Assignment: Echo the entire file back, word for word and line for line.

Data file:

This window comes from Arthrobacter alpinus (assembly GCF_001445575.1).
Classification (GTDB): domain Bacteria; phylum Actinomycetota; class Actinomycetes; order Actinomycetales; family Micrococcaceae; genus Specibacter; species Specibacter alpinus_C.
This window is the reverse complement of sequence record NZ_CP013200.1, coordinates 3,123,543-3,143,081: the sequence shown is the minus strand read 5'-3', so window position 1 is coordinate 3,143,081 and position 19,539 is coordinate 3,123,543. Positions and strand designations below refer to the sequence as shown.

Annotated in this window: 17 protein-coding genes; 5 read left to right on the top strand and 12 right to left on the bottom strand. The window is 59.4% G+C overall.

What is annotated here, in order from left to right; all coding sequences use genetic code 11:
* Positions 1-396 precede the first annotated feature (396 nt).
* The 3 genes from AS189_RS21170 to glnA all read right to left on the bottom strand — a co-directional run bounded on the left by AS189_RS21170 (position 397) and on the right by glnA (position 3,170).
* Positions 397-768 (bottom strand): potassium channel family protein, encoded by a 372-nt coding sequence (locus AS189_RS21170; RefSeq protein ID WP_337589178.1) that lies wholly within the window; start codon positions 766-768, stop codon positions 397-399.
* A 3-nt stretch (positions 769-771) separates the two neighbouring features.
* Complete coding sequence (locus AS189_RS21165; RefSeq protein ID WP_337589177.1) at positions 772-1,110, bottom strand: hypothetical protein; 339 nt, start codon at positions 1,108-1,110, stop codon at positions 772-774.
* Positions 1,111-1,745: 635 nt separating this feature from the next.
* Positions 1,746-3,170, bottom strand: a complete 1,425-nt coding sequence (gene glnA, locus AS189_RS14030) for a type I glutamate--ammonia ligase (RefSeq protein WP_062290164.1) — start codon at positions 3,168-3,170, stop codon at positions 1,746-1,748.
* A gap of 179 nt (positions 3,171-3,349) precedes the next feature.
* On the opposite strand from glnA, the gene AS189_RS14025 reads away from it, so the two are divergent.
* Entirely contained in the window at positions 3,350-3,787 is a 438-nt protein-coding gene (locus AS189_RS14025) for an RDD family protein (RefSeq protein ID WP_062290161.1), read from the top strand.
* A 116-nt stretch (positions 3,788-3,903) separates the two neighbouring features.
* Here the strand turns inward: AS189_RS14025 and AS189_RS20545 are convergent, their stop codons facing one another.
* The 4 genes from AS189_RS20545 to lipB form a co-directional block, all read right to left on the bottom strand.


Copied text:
This window comes from Arthrobacter alpinus (assembly GCF_001445575.1).
Classification (GTDB): domain Bacteria; phylum Actinomycetota; class Actinomycetes; order Actinomycetales; family Micrococcaceae; genus Specibacter; species Specibacter alpinus_C.
This window is the reverse complement of sequence record NZ_CP013200.1, coordinates 3,123,543-3,143,081: the sequence shown is the minus strand read 5'-3', so window position 1 is coordinate 3,143,081 and position 19,539 is coordinate 3,123,543. Positions and strand designations below refer to the sequence as shown.

Annotated in this window: 17 protein-coding genes; 5 read left to right on the top strand and 12 right to left on the bottom strand. The window is 59.4% G+C overall.

What is annotated here, in order from left to right; all coding sequences use genetic code 11:
* Positions 1-396 precede the first annotated feature (396 nt).
* The 3 genes from AS189_RS21170 to glnA all read right to left on the bottom strand — a co-directional run bounded on the left by AS189_RS21170 (position 397) and on the right by glnA (position 3,170).
* Positions 397-768 (bottom strand): potassium channel family protein, encoded by a 372-nt coding sequence (locus AS189_RS21170; RefSeq protein ID WP_337589178.1) that lies wholly within the window; start codon positions 766-768, stop codon positions 397-399.
* A 3-nt stretch (positions 769-771) separates the two neighbouring features.
* Complete coding sequence (locus AS189_RS21165; RefSeq protein ID WP_337589177.1) at positions 772-1,110, bottom strand: hypothetical protein; 339 nt, start codon at positions 1,108-1,110, stop codon at positions 772-774.
* Positions 1,111-1,745: 635 nt separating this feature from the next.
* Positions 1,746-3,170, bottom strand: a complete 1,425-nt coding sequence (gene glnA, locus AS189_RS14030) for a type I glutamate--ammonia ligase (RefSeq protein WP_062290164.1) — start codon at positions 3,168-3,170, stop codon at positions 1,746-1,748.
* A gap of 179 nt (positions 3,171-3,349) precedes the next feature.
* On the opposite strand from glnA, the gene AS189_RS14025 reads away from it, so the two are divergent.
* Entirely contained in the window at positions 3,350-3,787 is a 438-nt protein-coding gene (locus AS189_RS14025) for an RDD family protein (RefSeq protein ID WP_062290161.1), read from the top strand.
* A 116-nt stretch (positions 3,788-3,903) separates the two neighbouring features.
* Here the strand turns inward: AS189_RS14025 and AS189_RS20545 are convergent, their stop codons facing one another.
* The 4 genes from AS189_RS20545 to lipB form a co-directional block, all read right to left on the bottom strand.